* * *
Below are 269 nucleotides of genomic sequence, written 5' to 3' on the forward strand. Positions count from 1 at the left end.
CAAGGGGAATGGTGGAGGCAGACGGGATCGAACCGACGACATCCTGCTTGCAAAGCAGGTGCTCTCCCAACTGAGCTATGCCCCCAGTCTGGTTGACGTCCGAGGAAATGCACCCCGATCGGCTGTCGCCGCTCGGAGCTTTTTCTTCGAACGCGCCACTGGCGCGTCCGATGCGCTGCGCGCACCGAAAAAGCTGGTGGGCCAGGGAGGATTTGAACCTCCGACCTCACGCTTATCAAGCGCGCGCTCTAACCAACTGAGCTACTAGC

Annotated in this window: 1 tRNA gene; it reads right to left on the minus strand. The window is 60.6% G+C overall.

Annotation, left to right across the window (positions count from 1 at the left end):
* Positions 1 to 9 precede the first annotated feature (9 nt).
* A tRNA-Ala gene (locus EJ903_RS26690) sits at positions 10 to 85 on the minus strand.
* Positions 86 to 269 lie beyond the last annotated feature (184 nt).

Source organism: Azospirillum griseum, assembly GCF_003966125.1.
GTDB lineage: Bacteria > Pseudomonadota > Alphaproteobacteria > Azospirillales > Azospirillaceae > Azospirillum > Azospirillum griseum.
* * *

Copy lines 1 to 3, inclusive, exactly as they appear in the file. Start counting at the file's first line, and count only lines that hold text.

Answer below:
Below are 269 nucleotides of genomic sequence, written 5' to 3' on the forward strand. Positions count from 1 at the left end.
CAAGGGGAATGGTGGAGGCAGACGGGATCGAACCGACGACATCCTGCTTGCAAAGCAGGTGCTCTCCCAACTGAGCTATGCCCCCAGTCTGGTTGACGTCCGAGGAAATGCACCCCGATCGGCTGTCGCCGCTCGGAGCTTTTTCTTCGAACGCGCCACTGGCGCGTCCGATGCGCTGCGCGCACCGAAAAAGCTGGTGGGCCAGGGAGGATTTGAACCTCCGACCTCACGCTTATCAAGCGCGCGCTCTAACCAACTGAGCTACTAGC

Annotated in this window: 1 tRNA gene; it reads right to left on the minus strand. The window is 60.6% G+C overall.